I’ve really been digging S/mileage’s last couple of releases, like “Samui ne” and “Suki yo, Junjou Hankouki” so I was a little worried about their new single, “Tabidachi no Haru ga Kita” when I saw “haru” was in the title. I attribute most springs songs to plain ballads but this song is far from it. Click “read more” to find out what I thought about the PV and song!
The PV takes place in two different sets. A clean room in a house with wooden floors that features the members in solo shots and then a dance shot in a very bright, white room with lights peaking through in the background. The wooden floor room shots are pretty standard solo shots where members are sitting around and possibly doing some thinking.
The solo shots are shot nicely but the entire PV is shot using the Japan-o-filter (the blooming white video filter). I’ve never been a fan of this technique used in Japanese PVs. I just want to see bright colors. I don’t understand why Japan loves to wash out colors from visuals. The PV doesn’t have the technical prowess but at least it doesn’t have sparkles shooting lasers into your eyes like some of the other H!P PVs pictured below.
I really enjoy the dance shots in the brightly lit room. The set in the background is simple but goes with the clean feel of the room.
The choreography of the song is nice and here are the highlights.
“Got Your Nose”
“Vicks Vapor Rub”
“Twinkle, Twinkle, Little Star”
The outfits are clean, not too flashy and easy on the eyes. The design of the skirts was an odd choice though. It seems like the outer seams of the skirts are wired to give the fluffy look. It could do without that design choice but overall, they are darn good outfits.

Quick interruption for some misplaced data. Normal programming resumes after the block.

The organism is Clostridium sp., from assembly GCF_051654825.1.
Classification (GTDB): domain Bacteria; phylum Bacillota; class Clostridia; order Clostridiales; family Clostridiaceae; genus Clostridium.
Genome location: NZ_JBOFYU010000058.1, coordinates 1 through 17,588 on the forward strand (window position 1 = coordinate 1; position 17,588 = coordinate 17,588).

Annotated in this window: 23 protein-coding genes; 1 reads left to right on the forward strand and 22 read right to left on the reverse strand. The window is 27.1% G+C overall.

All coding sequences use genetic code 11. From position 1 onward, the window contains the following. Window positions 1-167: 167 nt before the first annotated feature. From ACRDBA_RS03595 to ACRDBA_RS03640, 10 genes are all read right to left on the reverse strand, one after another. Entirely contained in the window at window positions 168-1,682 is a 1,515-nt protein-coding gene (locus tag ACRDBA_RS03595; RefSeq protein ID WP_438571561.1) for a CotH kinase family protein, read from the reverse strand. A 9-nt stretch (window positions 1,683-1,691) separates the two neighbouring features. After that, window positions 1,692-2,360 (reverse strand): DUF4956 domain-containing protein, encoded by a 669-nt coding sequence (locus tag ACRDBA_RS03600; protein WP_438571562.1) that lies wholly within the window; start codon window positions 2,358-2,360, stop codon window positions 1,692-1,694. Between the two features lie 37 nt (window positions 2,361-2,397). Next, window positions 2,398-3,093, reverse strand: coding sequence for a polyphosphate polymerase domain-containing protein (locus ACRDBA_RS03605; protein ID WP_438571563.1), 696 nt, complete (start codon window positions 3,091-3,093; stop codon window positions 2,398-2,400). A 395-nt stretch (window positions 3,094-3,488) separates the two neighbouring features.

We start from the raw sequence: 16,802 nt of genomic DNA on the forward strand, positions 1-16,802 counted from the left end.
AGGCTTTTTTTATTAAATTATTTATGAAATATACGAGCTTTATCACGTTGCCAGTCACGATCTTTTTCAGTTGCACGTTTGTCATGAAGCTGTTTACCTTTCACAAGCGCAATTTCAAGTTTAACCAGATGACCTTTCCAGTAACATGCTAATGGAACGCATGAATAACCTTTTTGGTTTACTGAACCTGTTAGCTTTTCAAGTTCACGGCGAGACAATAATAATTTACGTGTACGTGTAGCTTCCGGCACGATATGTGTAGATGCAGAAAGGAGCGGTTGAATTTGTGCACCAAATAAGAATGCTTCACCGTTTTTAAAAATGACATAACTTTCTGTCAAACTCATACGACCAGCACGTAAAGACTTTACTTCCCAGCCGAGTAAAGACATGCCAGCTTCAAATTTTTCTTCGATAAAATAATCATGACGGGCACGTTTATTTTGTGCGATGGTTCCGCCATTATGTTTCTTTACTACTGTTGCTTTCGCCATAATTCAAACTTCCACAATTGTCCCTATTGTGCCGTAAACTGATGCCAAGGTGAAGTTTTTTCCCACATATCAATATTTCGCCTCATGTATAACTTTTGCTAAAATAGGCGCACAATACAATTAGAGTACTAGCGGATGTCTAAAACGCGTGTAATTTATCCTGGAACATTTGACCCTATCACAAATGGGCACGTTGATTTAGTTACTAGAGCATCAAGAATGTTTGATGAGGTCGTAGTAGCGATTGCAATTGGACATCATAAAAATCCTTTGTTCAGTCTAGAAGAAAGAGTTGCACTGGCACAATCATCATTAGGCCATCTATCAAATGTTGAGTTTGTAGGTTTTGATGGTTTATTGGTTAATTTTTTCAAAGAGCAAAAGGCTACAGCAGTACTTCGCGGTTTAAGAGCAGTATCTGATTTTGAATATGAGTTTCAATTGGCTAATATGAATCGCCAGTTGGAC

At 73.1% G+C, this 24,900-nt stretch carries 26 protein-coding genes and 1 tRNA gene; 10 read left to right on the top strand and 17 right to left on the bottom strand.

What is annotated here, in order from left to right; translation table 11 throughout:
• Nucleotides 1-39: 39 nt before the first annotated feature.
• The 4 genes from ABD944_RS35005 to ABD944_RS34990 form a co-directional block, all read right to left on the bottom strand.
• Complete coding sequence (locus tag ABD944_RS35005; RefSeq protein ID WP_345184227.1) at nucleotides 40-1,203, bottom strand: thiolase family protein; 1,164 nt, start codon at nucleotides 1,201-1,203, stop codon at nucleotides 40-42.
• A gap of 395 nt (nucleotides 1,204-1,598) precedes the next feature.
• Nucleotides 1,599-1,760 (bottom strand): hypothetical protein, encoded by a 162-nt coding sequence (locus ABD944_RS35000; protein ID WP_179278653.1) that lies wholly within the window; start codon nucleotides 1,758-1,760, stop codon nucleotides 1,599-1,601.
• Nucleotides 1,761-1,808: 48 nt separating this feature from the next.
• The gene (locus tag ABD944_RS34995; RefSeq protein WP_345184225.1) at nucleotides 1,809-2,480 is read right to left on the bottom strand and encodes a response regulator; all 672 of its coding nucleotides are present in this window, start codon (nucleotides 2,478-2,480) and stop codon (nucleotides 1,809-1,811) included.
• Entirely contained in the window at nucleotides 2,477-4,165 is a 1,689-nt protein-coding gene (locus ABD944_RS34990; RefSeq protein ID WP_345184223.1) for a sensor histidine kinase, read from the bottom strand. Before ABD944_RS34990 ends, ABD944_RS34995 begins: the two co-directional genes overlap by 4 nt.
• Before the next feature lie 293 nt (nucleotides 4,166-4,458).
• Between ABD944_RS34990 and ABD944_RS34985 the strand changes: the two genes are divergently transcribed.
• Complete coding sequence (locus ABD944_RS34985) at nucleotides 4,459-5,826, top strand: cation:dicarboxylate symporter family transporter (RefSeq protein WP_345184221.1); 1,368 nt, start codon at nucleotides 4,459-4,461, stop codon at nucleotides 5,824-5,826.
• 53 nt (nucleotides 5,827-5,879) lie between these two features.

The only real complaint about the dance shots is the bright light seeping through the windows and members. When the members move, the lights cover them and apply another layer of Japan-o-filter. As you can see, the light covers parts of Fukuda Kanon’s face because of how bright it is.
Like I stated in the intro, S/mileage has been impressing me with their songs. They have had the injection of Tsunku electro-synth but not so much in your face as the instrumentals of Morning Musume which is a nice change up. Tsunku took a subdued approach when writing this song. Most of his synth work has been aggressive to say the least. The composition of the song is standard and starts off with the chorus which I am never a fan of but the chorus is catchy so I can get down with it. The melody of the chorus is simple but the instrumentals really help it drive the point home. The first line of the chorus is heavily supported by the bass that hits the same rhythm as the vocal melodies. It really strengthens the already catchy chorus. At the very least, you should walk away from listening to this song with the chorus somewhat stuck in your head. I like that Tsunku used the subtle string instruments instead of aggressive synth bleeps. The subtle, subdued feel of the song makes it feel like a nice little spring song.
The PV is not something you need to watch multiple times but if you can enjoy the melody of the song, it should be stuck in your head for awhile.